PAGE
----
Fraud is back on the agenda, brought to us courtesy of a new blogger: "England expects" from which much is expected.
Its tale concerns that obscure – to the point of being virtually unknown – "advisory body" of the EU, the European Economic and Social Committee that body which produces worthy reports on commission proposals that no one can remember.
But, worthy documents require worthies to produce them and they, in the way of things EU, require constant lubrication by way of expenses. And, also in the way of things EU, these trusted worthies are so deep into the trough that they – or at least one of them – has been claiming their expenses twice, and has been getting them paid. Over the last six years, up to €45,000 may have gone missing.
More embarrassingly, allegations of this malpractice last year were vigorously denied. But so strident were that that, according Agence Europe, in April 2004, that ever-vigilant watchdog, the EU parliament:
…gave smooth discharge to the EESC's implementation of its 2002 budget, thanking the EESC for transmitting to the EP details of internal measures governing the execution of its budget, and the mission statement of its internal auditor. In its resolution, the EP said it took note of the assurances given by the EESC that no irregularities had occurred in the travel expense accounts.However, it seems that the denials were not good enough for the EU’s anti-fraud office, OLAF which has just come up with a report that confirms that an (unnamed) EESC member has indeed been indulging in double dipping.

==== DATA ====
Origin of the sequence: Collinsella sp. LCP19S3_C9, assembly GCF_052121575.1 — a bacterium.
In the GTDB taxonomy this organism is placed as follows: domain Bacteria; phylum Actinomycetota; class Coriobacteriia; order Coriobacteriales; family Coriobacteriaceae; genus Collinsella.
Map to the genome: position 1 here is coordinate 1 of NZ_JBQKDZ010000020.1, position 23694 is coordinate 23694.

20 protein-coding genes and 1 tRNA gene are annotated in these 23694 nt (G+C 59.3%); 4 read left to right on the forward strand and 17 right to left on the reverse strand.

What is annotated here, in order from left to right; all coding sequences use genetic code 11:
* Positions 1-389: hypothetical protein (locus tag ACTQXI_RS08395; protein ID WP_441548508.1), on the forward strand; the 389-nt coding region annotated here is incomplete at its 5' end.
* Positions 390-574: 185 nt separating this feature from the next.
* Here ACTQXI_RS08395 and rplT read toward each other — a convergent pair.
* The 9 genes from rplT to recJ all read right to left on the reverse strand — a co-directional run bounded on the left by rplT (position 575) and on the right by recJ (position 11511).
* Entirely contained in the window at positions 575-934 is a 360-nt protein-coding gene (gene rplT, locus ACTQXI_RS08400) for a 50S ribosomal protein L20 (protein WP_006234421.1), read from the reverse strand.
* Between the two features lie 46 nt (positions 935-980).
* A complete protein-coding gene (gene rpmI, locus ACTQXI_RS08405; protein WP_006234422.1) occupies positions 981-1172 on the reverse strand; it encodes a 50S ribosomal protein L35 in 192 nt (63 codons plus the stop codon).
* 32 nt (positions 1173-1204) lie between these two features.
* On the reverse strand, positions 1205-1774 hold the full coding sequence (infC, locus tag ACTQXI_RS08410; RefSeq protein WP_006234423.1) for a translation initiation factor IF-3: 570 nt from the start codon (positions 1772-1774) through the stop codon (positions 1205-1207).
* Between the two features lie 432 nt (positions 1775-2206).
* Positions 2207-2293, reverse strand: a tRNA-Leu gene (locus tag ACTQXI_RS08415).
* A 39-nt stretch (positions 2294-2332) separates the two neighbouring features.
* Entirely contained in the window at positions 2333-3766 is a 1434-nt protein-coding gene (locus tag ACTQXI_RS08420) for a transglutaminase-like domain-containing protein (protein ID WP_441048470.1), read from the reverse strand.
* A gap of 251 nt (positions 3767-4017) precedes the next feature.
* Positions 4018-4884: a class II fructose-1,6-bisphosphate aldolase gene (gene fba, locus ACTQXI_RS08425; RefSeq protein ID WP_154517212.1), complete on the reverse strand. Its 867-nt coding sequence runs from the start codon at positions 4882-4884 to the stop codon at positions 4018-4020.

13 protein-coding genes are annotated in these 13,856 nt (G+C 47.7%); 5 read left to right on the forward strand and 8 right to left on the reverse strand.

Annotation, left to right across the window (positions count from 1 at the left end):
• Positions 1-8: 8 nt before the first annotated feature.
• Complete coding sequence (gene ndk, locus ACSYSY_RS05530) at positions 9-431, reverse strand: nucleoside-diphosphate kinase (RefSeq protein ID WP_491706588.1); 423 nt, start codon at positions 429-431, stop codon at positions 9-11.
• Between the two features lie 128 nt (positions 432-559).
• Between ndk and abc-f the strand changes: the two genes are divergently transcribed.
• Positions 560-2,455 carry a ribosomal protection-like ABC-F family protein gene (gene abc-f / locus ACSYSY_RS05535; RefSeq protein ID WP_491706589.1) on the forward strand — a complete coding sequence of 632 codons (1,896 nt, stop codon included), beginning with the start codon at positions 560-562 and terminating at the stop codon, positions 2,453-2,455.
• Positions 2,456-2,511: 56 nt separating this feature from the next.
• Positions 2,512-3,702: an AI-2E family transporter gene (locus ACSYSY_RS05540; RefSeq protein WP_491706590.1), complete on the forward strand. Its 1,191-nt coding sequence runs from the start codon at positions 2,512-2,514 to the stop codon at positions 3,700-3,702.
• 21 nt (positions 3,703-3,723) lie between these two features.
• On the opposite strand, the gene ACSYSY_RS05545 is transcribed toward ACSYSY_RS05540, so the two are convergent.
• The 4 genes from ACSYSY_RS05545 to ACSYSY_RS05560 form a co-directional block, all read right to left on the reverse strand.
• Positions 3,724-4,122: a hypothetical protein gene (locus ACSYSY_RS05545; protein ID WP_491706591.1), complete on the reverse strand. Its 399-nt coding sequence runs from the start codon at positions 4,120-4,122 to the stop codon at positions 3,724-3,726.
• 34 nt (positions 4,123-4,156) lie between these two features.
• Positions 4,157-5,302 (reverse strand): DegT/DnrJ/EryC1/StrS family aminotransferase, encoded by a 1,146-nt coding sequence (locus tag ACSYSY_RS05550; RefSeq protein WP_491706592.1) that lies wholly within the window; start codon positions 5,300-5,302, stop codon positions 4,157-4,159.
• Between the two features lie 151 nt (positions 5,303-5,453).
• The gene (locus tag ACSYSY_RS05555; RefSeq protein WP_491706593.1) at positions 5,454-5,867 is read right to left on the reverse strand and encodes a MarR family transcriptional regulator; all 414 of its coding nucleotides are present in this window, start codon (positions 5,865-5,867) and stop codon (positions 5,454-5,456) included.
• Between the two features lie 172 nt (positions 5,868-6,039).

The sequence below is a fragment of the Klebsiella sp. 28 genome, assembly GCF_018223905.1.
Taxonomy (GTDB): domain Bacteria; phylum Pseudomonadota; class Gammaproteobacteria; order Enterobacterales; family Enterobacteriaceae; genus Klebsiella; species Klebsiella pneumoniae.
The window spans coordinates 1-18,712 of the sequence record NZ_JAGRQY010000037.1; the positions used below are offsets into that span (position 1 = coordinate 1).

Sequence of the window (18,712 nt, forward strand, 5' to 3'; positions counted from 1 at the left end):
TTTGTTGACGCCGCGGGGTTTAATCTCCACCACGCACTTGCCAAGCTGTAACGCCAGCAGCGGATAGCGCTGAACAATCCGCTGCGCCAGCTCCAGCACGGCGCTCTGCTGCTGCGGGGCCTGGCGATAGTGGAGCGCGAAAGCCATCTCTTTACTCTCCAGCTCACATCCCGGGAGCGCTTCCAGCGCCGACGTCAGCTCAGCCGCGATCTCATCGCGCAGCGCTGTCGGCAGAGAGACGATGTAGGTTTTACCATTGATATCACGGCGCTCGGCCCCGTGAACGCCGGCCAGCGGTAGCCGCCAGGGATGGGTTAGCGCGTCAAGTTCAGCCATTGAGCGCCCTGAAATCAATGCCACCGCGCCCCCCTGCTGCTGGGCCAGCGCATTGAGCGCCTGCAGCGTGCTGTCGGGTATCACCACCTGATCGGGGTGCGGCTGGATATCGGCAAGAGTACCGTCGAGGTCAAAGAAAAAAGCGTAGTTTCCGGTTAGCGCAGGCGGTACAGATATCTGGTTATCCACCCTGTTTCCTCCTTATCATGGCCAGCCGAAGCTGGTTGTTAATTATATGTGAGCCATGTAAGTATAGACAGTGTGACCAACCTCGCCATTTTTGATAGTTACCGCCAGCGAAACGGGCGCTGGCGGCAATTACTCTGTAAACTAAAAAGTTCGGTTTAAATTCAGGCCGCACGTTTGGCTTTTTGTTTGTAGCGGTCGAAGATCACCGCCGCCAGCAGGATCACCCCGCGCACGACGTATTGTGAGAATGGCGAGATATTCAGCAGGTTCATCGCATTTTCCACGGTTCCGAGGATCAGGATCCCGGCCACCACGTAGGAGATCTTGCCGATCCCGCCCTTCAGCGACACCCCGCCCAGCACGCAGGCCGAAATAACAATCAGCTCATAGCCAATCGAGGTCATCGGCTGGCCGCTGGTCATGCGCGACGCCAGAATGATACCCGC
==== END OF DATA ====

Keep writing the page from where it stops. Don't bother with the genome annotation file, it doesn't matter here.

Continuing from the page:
That much has been admitted by the EESC, in an anodyne and thus widely ignored press release issued on 4 February.
However, courtesy of England expects, we learn that the airbrush had been heavily at work before this production was allowed to see the light of day. The original draft of the release actually stated: "there is strong prima facie evidence that the fraudulent practice of ‘double reimbursement’ occurred. But, in the published version, a copy of which this Blog has obtained, the text becomes: "there is strong prima facie evidence that the practice of 'double reimbursement' occurred."
And to spare the political blushes of EESC president, the fragrant Anne-Marie Sigmund, the OLAF report which was sent, "to the President and the Secretary General of the European Economic and Social Committee ", became: "to the Secretary General of the European Economic and Social Committee". Of course the reference to "alleged fraudulent behaviour by a member of the Committee" became "allegations made about a member of the Committee".
One wonders whether Peter Mandelson might have had a hand in writing the second draft but, whether or not he did, it is very clear that the single European airbrush has been at work. However, OLAF is forwarding its findings to the Belgian public prosecutor, which may be beyond the range of the airbrush.